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Obama's CIA Pick Has Confirmation Hearings

ROBERT SIEGEL, host:

From NPR News, this is ALL THINGS CONSIDERED. I'm Robert Siegel.

MELISSA BLOCK, host:

And I'm Melissa Block.

Former Congressman Leon Panetta, President Obama's choice to head the CIA, came before the Senate Intelligence Committee today. In the Bush administration, the CIA ran secret prisons and engaged in harsh interrogation practices - ones that critics say amounted to torture. Well, today, Panetta promised those policies would end.

NPR's Tom Gjelten reports.

TOM GJELTEN: The CIA controversies dominated Panetta's confirmation hearing. Senators Dianne Feinstein of California, the committee chair and Kit Bond of Missouri, the ranking Republican, wanted to know whether Panetta would send detainees to secret CIA prisons, black sites. Panetta said no, but he hedged his answer.

Mr. LEON PANETTA (Former White House Chief of Staff): Having said that, if we capture a high-value prisoner, I believe we have the right to hold that individual temporarily to be able to debrief that individual and then to make sure that that individual is properly incarcerated so that we can maintain control over that individual.

GJELTEN: Senator Bond wanted specifics. What, for example, if CIA agents captured Osama bin Laden?

Mr. PANETTA: We think that it's fair to say that if we captured Osama bin Laden, that we would find a place to hold him temporarily.

Senator CHRISTOPHER "KIT" BOND (Republican, Missouri): What do you do? Where do you hold him permanently?

Mr. PANETTA: We would be...

Sen. BOND: Because I don't think you want to let him loose, do you?

Mr. PANETTA: We certainly don't want to let him loose. We would debrief him, and then we would incarcerate him probably in a military prison.

GJELTEN: Panetta's comment that bin Laden and other dangerous terrorists could be held temporarily in CIA custody may have struck some as a possible loophole in President Obama's executive order closing down CIA prisons. But Panetta was quick to emphasize that these CIA facilities would differ in key respects from the black sites operated by the CIA during the Bush years.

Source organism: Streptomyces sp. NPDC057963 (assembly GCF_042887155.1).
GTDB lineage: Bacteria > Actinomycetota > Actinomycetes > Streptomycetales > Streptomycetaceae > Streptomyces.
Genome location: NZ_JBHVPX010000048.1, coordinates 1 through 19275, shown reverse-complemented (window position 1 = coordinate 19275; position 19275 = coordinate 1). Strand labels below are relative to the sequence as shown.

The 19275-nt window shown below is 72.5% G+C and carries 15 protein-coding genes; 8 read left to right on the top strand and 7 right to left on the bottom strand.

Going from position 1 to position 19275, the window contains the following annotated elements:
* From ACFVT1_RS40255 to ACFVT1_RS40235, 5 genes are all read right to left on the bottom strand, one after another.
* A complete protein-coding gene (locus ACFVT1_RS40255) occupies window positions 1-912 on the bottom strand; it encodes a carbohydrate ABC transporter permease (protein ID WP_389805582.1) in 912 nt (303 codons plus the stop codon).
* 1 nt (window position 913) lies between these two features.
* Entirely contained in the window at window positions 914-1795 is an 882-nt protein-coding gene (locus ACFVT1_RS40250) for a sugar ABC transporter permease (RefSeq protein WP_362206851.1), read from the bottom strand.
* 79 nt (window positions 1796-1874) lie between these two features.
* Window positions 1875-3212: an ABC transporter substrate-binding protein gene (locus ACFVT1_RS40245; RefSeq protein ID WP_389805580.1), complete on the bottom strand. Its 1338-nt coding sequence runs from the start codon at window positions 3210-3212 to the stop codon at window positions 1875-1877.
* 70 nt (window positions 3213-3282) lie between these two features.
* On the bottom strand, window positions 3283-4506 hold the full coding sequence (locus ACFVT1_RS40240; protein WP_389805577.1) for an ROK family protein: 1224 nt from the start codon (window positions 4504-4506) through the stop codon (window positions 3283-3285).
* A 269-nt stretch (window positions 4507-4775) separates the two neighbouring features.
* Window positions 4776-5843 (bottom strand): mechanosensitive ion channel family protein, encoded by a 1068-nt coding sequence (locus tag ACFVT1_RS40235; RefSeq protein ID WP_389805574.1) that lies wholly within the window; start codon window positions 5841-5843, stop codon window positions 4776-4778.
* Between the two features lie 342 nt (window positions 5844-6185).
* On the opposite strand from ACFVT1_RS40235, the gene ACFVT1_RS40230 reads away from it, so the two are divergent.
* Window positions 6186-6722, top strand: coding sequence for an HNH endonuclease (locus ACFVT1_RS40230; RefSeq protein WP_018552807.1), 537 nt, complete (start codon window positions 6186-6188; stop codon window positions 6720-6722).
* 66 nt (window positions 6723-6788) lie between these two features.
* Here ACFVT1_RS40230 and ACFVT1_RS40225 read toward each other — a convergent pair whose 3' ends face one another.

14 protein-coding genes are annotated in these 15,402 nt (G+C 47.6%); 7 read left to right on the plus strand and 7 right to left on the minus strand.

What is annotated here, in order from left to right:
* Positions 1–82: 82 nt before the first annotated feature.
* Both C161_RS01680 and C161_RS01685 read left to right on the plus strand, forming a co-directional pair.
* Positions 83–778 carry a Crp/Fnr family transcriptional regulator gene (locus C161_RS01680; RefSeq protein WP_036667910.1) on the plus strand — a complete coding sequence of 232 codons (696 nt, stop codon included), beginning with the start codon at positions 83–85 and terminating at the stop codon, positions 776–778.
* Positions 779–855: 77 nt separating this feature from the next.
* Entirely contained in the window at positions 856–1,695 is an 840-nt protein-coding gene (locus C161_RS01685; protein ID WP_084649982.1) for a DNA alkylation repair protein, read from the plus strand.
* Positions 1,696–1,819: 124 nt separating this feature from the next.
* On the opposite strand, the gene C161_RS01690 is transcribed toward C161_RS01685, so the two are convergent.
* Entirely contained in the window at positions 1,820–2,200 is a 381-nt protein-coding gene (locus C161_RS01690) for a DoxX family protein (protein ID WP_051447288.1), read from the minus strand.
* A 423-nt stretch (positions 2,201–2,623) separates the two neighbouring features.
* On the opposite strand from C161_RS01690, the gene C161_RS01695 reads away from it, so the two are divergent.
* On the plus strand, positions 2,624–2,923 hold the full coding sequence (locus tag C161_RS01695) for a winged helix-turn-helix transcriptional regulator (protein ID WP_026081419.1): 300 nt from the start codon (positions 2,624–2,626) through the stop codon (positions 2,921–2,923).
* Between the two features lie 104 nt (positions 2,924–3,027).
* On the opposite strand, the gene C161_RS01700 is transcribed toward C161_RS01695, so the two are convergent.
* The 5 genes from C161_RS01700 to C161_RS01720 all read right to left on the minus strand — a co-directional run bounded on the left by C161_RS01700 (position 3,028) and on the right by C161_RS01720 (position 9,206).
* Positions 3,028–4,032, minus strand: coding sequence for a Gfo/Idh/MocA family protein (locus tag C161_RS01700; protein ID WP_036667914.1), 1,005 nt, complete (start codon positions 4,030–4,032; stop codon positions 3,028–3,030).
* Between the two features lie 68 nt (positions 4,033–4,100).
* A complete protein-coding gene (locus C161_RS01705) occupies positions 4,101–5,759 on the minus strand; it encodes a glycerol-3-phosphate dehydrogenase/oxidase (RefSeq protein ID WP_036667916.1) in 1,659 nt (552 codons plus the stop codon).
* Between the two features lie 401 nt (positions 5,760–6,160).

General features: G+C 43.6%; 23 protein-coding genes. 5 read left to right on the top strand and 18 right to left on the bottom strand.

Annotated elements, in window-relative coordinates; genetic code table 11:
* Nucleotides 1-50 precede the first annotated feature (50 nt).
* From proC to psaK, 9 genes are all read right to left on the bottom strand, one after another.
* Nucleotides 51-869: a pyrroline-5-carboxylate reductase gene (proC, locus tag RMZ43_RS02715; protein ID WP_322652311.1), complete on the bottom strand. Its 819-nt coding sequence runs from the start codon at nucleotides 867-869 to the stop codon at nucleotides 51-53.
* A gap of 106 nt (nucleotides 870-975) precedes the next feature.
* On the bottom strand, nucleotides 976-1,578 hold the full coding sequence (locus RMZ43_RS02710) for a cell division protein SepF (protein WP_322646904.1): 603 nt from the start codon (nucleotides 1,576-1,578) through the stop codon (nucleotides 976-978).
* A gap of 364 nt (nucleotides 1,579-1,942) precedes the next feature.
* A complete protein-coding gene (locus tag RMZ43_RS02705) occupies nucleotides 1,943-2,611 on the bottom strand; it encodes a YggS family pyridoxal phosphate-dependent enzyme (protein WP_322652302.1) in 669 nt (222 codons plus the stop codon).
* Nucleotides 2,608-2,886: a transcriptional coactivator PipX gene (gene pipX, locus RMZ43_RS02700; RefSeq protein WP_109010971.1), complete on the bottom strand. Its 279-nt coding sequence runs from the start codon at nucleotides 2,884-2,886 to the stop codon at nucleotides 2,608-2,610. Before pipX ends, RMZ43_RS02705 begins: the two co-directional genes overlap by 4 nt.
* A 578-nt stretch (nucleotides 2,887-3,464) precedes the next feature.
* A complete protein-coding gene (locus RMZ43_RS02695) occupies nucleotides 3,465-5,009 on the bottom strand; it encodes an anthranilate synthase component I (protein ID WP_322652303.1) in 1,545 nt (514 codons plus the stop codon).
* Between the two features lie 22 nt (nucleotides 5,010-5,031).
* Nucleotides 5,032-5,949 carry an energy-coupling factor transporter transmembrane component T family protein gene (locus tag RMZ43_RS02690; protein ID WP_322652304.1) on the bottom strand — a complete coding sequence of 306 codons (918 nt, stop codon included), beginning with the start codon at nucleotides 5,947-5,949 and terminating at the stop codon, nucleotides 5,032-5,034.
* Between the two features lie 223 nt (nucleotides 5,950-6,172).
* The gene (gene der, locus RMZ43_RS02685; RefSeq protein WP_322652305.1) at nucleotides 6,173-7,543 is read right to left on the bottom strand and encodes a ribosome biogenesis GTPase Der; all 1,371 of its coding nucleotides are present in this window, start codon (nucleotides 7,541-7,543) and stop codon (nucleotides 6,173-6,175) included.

Mr. PANETTA: Number one, individuals who were held would be able to have access to the Red Cross. Number two, they are individuals who would be held in a temporary basis. And number three, the Army field manual would apply.

GJELTEN: The CIA director Panetta would replace, Michael Hayden, has been criticized in some quarters for his argument that some enhanced interrogation techniques, including waterboarding, actually yielded useful information. But Hayden is credited by many CIA officers for having restored morale at the agency. He vigorously defended CIA officers who fear they might be prosecuted over their involvement in detention and interrogation practices that were authorized at the time. Panetta, today, was careful to denounce waterboarding without denouncing those who did it under orders.

Mr. PANETTA: I believe that waterboarding is torture and that it's wrong. More importantly, the president has expressed the same opinion. Having said that, I also believe, as the president has indicated, that those individuals who operated pursuant to a legal opinion that indicated that was proper and legal ought not to be prosecuted or investigated.

GJELTEN: On other issues, Panetta said he would resist attempts by policymakers to shape intelligence analysis to fit their policy agenda. He said he was convinced Iran is seeking a nuclear weapons capability. And he said he understood, as CIA Director, he'd be subservient to the director of National Intelligence, Admiral Dennis Blair, who was confirmed to his post last week. For now, Panetta appears headed for easy confirmation.

Tom Gjelten, NPR News, Washington. Transcript provided by NPR, Copyright NPR.

NPR transcripts are created on a rush deadline by an NPR contractor. This text may not be in its final form and may be updated or revised in the future. Accuracy and availability may vary. The authoritative record of NPR’s programming is the audio record.

Tom Gjelten reports on religion, faith, and belief for NPR News, a beat that encompasses such areas as the changing religious landscape in America, the formation of personal identity, the role of religion in politics, and conflict arising from religious differences. His reporting draws on his many years covering national and international news from posts in Washington and around the world.